Joel Stark

Joel Stark, MD

The UK’s Smart Meter programme does not lack ambition.  It aims to replace over 50 million electricity and gas meters in homes and small businesses by 2020.  The programme has laudable goals:  enabling a smarter grid, removing estimated bills, delivering transparency for consumers and a more efficient energy system overall.  What’s not to like?


Businesses Are Losing Control

At Stark, we focus on the business energy consumer.  We believe business needs have been overlooked by the Smart Meter programme, and that businesses will get a raw deal as a result.

Today, business customers have control over their metering and data.  We estimate over one million business sites have chosen to have Advanced Metering (AMR) installed already.  AMR is directly equivalent to Smart Meters in terms of functionality but significantly lower in price.  Sites with AMR enjoy robust, remotely read meters, accurate bills and granular information on energy consumption.  Businesses can buy AMR from a wide range of companies – from large multinationals to smaller, specialist independents.  Competition keeps prices keen and has created a hotbed of innovation.

Unfortunately, the Smart Meter programme will put an end to businesses’ choice and deprive them of access to these cutting edge solutions.  From September 2017, businesses will no longer be able to install AMR, despite its proven benefits.  Instead, the Department of Business, Energy and Industrial Strategy will require Smart Meters and Smart Meters alone are installed.

In addition to losing the right to choose, businesses will likely receive an inferior solution altogether and may lose control entirely over large parts of their estates.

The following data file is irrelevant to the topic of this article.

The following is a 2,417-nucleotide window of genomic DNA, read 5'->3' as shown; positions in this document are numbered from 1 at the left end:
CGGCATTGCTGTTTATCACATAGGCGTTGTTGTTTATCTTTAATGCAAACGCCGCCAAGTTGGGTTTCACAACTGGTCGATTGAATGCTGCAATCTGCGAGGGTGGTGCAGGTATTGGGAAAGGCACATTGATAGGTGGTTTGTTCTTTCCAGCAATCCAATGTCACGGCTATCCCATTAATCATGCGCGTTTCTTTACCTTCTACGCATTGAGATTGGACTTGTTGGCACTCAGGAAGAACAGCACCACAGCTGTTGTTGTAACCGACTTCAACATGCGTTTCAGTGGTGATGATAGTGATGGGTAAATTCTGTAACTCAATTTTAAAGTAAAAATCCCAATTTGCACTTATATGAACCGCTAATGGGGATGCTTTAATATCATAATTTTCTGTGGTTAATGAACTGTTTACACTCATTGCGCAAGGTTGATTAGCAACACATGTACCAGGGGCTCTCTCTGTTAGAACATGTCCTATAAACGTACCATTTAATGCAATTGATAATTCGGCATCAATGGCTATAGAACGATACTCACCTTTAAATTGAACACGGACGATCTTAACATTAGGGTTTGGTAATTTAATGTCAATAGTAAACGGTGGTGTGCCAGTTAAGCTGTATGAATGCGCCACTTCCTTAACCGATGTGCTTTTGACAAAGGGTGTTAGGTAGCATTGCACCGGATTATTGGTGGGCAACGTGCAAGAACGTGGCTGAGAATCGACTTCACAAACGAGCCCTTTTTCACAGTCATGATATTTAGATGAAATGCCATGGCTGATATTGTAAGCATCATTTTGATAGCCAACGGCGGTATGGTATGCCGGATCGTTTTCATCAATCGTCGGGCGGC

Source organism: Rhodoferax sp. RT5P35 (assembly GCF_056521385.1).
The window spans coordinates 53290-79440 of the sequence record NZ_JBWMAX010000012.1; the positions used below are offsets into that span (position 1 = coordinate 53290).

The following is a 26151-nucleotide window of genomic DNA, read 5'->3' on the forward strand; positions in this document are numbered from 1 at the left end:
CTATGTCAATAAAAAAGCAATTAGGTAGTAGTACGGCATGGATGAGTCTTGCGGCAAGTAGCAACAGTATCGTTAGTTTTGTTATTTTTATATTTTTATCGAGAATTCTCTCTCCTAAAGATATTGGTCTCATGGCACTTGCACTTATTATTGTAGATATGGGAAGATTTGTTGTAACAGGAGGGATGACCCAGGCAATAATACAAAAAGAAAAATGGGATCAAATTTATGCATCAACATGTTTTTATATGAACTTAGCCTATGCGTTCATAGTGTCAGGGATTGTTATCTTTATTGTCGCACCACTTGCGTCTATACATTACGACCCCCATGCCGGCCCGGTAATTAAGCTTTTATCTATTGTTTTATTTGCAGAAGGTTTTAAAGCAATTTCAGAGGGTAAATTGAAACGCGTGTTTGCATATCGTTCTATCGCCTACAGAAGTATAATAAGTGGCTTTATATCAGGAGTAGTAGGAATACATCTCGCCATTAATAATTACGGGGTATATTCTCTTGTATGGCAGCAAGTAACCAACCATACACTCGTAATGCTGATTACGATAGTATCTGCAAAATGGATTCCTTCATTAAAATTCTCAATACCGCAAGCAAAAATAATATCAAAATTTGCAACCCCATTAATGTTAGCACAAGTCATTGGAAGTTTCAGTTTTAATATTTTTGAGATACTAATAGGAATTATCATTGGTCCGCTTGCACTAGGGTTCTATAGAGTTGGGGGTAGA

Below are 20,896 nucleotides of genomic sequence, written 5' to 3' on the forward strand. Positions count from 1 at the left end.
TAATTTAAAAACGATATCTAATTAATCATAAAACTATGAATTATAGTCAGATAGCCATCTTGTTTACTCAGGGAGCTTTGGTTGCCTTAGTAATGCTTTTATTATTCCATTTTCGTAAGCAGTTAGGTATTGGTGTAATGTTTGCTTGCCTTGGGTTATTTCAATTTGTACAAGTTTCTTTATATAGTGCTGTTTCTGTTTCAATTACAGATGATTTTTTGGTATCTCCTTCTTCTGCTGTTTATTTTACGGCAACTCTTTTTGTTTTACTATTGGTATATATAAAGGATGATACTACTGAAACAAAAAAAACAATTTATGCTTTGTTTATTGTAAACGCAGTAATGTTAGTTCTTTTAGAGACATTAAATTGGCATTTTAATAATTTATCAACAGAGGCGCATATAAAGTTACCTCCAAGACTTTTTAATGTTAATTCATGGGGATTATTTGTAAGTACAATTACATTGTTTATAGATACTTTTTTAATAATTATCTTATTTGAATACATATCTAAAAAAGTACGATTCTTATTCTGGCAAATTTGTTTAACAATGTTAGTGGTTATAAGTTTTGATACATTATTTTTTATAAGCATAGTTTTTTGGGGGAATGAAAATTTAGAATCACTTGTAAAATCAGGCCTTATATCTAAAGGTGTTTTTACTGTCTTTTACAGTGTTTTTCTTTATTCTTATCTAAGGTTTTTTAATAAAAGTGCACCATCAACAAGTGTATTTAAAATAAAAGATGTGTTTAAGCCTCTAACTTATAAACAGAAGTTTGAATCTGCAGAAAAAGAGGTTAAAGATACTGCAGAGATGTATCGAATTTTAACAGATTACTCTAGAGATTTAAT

UK Smart Meters Are Not Fit for Purpose

The first generation Smart Meters being installed – SMETS1 meters – are not interoperable.  That is, for example, a business user would lose the Smart functionality when they change supplier.  This contrasts with AMR where the functionality is preserved.  Up to 10 million SMETS1 devices may be installed by this time next year – so that’s fast becoming a nationwide headache.  Second generation Smart Meters, so-called SMETS2, where data is controlled by a single monopoly company, the DCC are intended to solve the interoperability issue.  As at today, no SMETS2 meters have yet been deployed.  After years of delay, Capita the IT services company who owns the DCC limped to a partial launch in a single UK region last month.  Moreover, it’s not clear how businesses will get seamless access to data from either SMETS1 or SMETS2 meters, and significant costs could be involved over and above premium prices for the metering itself.

Take Back Control

Unless businesses take control, energy suppliers will act unilaterally. They’re required to by law.  This means businesses with large portfolios of smaller consuming sites could end up with a mixed economy of metering, being deployed at different rates, by different providers, over many years.  In short, a car crash that lasts for at least the next four years and the consequences for a long time thereafter.

We are encouraging all our customers and any organisation with an interest in managing energy costs to take control while you still can.  You can still install AMR until September 2017.  You can opt out of Smart altogether.  Or you can use a trusted partner like Stark to manage the disruption and maintain hassle-free access to data.